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Title: Development of high repetition rate VUV lasers
Author: Marsh, Paul N.
ISNI:       0000 0004 2701 8710
Awarding Body: University of St Andrews
Current Institution: University of St Andrews
Date of Award: 1997
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The work described in this thesis was aimed at developing a field of expertise in short wavelength lasers within the department of Physics and Astronomy at St. Andrews University. Electrical discharge pumping was selected as the excitation mechanism while the Lyman band of hydrogen was identified as the initial target for the vacuum ultraviolet work. Due to the short upper state lifetime of the laser transition (~0.8ns), fast voltage pulse risetimes and an accurately timed, travelling electrical excitation wave matched to the speed of light in the discharge were required. Initial work succeeded in producing voltage pulses at high repetition rates having leading edges exhibiting risetimes of under 300psec with voltage magnitudes in the 30-40kV regime. This was achieved by designing and building non-linear ferromagnetic shock lines whose purpose was to sharpen the output pulse from a thyratron having a risetime of 40-50ns. Voltage pulse risetime reductions on this magnitude have not been seen previously in the literature by this author. By the accurate timing of the outputs of ten such lines placed in parallel, the travelling electrical excitation wave could be created. Allied to work conducted simultaneously upon flat plate Blumlein driven hydrogen lasers, this culminated in the production and operation of a thyratron driven, sectional longitudinal hydrogen laser capable of high repetition rates. This is the first of its type of which this author is aware. Laser pulse energies of 4.7μJ on the 160nm Lyman band transitions were observed while the only limitation encountered in running the laser at multi-kilohertz repetition rates in burst mode was that imposed by the charging rate of the available power supply. Despite this, 1kHz operation of a hydrogen laser was amply demonstrated for the first time.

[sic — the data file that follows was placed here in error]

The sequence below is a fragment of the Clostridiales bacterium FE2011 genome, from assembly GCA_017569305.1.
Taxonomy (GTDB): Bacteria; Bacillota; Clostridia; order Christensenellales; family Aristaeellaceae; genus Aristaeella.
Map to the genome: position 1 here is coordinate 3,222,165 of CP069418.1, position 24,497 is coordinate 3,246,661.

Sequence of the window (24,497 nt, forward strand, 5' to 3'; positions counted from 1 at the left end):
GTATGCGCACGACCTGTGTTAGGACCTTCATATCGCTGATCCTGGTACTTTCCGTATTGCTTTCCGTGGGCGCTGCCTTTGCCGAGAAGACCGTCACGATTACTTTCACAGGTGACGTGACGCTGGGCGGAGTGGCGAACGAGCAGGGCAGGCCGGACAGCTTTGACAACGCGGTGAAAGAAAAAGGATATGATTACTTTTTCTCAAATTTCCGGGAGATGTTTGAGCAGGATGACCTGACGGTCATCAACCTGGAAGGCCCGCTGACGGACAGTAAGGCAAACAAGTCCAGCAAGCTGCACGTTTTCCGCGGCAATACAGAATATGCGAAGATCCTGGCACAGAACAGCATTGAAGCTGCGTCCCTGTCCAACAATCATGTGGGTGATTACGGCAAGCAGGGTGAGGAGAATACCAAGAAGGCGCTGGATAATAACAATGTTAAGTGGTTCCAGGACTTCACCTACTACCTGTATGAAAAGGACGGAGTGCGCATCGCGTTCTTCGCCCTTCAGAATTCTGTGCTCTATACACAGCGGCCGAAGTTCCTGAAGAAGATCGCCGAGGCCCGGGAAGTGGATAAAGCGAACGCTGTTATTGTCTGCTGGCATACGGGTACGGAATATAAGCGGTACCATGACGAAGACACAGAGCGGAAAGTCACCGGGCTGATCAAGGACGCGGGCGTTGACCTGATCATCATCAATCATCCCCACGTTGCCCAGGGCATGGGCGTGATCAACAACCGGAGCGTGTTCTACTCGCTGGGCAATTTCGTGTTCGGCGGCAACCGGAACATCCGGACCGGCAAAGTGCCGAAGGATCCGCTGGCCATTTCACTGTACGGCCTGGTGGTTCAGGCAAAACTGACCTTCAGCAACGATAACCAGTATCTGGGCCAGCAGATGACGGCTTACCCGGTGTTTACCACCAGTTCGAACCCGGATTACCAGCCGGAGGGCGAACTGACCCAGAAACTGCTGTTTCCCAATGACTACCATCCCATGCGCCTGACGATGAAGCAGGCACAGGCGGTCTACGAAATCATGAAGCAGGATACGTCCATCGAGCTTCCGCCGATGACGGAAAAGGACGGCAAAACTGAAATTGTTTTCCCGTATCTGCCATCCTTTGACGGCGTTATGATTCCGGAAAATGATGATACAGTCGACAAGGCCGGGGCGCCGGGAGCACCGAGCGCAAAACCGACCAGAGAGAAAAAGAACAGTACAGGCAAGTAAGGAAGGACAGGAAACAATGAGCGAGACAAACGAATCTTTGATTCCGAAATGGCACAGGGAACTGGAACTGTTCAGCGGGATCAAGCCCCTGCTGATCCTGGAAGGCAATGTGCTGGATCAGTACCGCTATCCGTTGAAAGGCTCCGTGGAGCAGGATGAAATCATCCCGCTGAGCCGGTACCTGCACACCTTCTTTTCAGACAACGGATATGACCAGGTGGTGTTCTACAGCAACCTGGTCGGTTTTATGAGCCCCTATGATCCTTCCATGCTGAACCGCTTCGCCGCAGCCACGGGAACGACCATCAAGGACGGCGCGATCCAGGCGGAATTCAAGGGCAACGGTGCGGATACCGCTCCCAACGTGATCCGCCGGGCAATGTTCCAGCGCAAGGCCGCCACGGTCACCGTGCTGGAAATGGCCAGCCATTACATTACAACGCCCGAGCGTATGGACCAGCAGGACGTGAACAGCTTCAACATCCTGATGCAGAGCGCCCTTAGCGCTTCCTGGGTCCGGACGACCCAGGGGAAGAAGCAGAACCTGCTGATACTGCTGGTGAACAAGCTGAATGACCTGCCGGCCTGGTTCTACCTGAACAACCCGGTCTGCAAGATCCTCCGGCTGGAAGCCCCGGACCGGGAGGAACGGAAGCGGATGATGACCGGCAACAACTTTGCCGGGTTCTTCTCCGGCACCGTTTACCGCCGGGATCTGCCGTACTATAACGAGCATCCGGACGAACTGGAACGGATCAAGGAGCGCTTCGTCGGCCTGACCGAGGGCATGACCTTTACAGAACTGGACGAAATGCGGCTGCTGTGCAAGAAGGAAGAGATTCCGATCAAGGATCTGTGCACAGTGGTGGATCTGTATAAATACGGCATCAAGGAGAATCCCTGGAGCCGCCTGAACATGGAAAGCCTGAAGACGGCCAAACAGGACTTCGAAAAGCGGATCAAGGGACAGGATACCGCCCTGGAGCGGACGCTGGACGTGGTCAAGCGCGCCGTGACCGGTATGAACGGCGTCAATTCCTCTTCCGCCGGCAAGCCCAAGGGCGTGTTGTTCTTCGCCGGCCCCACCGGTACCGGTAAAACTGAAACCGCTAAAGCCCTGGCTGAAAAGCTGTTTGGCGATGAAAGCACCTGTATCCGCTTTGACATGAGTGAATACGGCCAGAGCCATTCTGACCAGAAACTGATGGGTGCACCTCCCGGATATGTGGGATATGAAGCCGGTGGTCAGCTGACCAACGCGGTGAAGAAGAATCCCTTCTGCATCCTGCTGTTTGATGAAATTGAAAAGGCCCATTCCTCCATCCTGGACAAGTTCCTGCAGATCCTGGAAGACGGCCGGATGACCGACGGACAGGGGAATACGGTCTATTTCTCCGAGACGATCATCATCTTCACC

Supervisor: Little, Chris Sponsor: Not available
Qualification Name: Thesis (Ph.D.) Qualification Level: Doctoral
EThOS ID:  DOI: Not available
Keywords: TK7872.L3M2